President Bush wraps up his eight-day European trip Monday in Bulgaria, one of the United States' most loyal allies in the Balkans.
Mr. Bush and Bulgaria's leaders -- President Georgi Parvanov and Prime Minister Sergei Stanishev -- will hold talks on the political future of Kosovo, which currently is before the United Nations Security Council. The United States says Kosovo should be fully independent of Serbian rule.
The president's agenda in Sofia also includes talks about the campaign to free five Bulgarian nurses and a Palestinian doctor who face the death sentence in Libya, where they were accused of infecting children with AIDS.
The United States and many other countries dispute the Libyan charges against the health workers, and are demanding their immediate freedom.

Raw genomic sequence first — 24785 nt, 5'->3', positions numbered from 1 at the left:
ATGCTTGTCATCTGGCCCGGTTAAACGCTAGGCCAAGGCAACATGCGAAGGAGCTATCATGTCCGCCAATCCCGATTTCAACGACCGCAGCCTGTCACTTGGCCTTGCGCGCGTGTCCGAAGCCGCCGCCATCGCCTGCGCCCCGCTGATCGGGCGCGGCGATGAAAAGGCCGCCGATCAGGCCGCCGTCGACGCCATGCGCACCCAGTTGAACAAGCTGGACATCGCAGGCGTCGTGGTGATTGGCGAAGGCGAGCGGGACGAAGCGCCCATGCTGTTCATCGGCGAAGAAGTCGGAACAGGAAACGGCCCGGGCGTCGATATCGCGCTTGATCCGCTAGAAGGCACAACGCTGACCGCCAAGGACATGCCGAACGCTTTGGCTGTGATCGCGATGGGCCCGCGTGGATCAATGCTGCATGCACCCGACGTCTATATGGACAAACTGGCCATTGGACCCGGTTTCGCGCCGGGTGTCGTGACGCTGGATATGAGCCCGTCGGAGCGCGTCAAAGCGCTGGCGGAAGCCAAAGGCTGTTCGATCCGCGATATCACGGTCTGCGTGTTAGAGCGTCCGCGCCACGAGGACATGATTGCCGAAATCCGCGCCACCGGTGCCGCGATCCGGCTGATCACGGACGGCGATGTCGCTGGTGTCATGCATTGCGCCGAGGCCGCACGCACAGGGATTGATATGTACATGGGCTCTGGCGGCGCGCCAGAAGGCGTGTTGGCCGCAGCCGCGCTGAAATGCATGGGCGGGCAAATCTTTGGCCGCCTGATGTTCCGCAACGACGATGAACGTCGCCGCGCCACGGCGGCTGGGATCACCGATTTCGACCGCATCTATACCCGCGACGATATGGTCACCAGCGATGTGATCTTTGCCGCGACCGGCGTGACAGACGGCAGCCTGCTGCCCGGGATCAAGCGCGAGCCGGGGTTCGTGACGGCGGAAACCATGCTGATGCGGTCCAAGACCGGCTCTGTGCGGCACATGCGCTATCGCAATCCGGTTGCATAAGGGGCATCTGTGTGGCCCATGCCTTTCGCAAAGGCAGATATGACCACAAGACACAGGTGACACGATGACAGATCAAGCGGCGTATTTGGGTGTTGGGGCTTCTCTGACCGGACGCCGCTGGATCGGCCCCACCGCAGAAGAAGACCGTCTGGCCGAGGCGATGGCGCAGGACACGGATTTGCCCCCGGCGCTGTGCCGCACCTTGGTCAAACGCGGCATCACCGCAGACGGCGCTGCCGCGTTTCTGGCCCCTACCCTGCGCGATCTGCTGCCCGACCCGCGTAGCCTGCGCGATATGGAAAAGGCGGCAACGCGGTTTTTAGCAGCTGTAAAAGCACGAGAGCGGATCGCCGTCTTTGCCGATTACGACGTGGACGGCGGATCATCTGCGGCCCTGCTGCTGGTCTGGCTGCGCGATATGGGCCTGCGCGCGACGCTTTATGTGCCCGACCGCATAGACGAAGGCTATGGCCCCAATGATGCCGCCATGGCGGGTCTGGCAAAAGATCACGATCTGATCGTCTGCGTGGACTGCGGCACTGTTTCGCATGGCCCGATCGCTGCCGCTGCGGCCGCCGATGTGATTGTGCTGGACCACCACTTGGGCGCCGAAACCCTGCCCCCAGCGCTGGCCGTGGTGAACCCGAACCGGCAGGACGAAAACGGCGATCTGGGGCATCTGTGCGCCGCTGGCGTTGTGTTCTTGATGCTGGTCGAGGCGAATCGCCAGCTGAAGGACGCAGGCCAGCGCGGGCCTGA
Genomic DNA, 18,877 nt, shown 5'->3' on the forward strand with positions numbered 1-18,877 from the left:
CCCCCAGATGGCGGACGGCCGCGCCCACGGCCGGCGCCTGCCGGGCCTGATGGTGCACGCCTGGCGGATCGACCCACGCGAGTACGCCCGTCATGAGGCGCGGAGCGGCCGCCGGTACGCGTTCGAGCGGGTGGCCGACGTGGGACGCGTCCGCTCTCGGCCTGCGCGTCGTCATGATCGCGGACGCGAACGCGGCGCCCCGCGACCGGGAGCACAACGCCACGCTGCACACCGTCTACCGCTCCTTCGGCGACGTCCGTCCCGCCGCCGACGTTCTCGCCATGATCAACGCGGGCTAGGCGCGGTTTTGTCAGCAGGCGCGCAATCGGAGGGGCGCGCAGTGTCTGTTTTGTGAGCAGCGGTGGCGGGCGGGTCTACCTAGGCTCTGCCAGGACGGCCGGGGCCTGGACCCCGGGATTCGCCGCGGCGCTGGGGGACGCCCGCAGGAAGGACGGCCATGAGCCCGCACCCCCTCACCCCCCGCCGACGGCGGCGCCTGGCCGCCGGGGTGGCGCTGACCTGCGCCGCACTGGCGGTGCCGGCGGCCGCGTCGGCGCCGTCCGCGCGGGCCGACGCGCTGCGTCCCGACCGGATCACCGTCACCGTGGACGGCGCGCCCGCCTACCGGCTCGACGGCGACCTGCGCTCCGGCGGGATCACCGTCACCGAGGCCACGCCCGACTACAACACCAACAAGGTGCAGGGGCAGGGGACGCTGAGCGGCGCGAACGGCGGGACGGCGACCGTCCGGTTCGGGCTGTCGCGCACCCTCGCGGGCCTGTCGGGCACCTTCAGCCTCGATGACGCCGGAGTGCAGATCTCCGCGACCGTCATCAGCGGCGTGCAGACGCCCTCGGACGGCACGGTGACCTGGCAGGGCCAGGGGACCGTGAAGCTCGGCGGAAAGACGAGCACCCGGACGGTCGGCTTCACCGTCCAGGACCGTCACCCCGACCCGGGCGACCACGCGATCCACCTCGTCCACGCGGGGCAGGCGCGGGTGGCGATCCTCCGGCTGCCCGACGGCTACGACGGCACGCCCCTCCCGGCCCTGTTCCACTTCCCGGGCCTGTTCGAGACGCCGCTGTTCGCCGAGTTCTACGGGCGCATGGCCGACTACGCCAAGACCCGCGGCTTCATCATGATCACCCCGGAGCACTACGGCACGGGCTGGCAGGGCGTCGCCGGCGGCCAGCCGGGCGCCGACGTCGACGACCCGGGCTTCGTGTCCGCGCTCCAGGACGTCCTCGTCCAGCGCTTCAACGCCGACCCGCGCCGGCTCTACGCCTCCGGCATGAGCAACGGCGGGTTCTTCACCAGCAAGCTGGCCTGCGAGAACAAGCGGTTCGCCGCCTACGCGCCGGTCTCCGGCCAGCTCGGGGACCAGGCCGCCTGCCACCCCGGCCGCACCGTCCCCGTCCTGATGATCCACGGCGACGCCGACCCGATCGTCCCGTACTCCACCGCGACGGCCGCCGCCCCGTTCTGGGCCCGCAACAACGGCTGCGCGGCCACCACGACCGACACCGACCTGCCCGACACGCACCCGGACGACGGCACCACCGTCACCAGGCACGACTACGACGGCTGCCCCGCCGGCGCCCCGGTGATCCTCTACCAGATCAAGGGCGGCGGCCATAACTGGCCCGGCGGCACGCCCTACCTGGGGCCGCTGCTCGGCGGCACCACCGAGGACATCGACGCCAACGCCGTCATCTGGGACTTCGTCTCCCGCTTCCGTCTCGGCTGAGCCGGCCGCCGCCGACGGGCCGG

The president arrived in Bulgaria late Sunday after a triumphant visit to Tirana, the Albanian capital where thousands of people pressed forward during welcoming ceremonies, trying to greet him and shake his hand.
Mr. Bush spoke out strongly on the Kosovo issue while in Albania. He says the time has come to decide Kosovo's fate, and that any more talks on the future of the Serbian province must have "certain independence" as their goal.
Ninety percent of Kosovo's people are ethnic Albanians, and almost all of them want to be fully autonomous and cut any ties to Serbia. The Belgrade government and Russia -- Serbia's long-time ally -- fiercely oppose independence.
The Security Council is currently considering a US-backed plan for supervised independence for Kosovo.
The president urged Albanian leaders to work with Kosovo's ethnic Albanians to maintain peace and calm until the Council makes its decision on Kosovo's future.